So, by proxy, one gets to experience small and somewhat wrenching slices of other people’s lives. It is very easy for even those who follow aging research and speak up for rejuvenation treatments to forget just how hard it is to be very old. It’s one thing to know about the catalog of pain, suffering, and loss of capabilities, the conditions we’d like to find ways to turn back, and another to watch it in action. It is, really, a terrible thing to be frail.

A fellow was brought in a little while after I arrived, a 90-something man who looked a lot better on the exterior than perhaps your mental picture of a 90-something individual might be. Tall, and surprisingly lacking in wrinkles stretched out on the rolling gurney under blankets, a mess of cables, and an oxygen mask. That he had fallen was what I heard from the conversation of the medics, and was in pain. He cried out several times as he was moved from the gurney. It took some time and care to do it without hurting him more, given his weakness.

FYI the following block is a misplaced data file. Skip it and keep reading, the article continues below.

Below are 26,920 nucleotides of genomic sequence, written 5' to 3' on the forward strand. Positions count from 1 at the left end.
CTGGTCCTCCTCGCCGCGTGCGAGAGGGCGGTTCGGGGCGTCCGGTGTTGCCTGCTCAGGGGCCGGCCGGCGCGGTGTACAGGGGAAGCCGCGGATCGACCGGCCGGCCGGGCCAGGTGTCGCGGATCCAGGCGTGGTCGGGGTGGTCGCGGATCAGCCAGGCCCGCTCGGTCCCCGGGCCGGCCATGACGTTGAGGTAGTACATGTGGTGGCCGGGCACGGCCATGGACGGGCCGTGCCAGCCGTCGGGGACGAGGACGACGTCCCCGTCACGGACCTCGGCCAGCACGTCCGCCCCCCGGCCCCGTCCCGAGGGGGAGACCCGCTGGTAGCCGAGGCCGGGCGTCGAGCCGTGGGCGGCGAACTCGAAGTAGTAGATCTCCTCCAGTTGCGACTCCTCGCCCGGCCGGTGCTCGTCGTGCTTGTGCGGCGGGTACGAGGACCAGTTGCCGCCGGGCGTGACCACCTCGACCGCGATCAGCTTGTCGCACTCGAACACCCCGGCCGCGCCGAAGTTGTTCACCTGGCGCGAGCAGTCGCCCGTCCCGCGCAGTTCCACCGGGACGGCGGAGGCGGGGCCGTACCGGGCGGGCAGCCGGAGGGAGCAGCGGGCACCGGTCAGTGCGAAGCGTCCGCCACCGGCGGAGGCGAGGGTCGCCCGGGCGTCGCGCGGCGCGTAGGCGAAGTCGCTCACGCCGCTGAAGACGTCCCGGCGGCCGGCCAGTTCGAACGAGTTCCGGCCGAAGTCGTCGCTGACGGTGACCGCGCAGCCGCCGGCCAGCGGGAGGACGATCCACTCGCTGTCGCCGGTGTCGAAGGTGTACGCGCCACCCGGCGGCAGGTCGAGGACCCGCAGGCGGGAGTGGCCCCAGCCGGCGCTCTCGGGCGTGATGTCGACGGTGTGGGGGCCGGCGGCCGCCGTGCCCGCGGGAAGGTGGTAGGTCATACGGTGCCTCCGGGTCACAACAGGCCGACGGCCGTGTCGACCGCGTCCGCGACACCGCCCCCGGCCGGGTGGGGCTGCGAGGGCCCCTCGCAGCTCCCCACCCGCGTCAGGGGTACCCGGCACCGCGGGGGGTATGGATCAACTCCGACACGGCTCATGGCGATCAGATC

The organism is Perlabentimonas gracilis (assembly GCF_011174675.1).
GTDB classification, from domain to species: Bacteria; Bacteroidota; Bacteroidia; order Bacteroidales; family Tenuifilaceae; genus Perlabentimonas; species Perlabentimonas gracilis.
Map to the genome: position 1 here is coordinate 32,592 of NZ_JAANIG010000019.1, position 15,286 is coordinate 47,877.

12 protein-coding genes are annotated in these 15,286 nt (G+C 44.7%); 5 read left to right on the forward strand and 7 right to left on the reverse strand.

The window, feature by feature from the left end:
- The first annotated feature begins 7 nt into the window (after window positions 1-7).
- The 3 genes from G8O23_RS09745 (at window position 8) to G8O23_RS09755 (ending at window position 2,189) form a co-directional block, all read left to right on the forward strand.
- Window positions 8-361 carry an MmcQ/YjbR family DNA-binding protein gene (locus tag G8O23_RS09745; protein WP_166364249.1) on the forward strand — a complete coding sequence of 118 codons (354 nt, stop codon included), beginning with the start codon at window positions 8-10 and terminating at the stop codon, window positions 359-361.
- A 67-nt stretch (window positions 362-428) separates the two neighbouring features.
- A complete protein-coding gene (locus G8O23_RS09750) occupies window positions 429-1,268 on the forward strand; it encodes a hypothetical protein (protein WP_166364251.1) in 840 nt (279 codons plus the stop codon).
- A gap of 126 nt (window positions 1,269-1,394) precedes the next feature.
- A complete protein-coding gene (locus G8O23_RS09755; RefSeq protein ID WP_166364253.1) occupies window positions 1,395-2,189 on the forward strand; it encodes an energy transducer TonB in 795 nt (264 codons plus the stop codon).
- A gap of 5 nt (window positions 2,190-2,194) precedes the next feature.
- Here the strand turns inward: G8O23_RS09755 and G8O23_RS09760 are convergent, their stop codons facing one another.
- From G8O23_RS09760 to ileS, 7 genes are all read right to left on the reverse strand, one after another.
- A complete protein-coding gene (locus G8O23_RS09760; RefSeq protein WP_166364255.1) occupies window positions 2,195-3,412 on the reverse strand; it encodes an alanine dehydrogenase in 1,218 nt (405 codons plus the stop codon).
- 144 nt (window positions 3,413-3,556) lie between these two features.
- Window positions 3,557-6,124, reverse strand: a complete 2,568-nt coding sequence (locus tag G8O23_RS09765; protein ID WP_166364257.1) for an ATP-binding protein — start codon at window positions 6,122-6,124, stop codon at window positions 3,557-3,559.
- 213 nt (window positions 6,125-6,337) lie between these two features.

He seemed confused at first, but that was just my misperception: you try being 90 and in pain some time and see how well you do while you’re being moved around and told to hold this and let go of that. The fellow answered the bevy of questions the receiving staff had for him, but the thing that caught at me was the time he took with the answers, and the questions he just missed. He was coherent, even quite sharp at times, not on any more painkillers than a handful of Tylenol, as I later heard, but he clearly struggled with something that we younger folk all take for granted: parse the question, find the information, form up a reply and speak it. Cognitive ability in all these areas becomes ever less efficient with old age, and there’s something hollowing about hearing what is clearly a capable guy set back for a dozen seconds by a short question about one of the details of his fall. The medic repeated the question a few times and in different ways, which was clearly just making the information overload worse.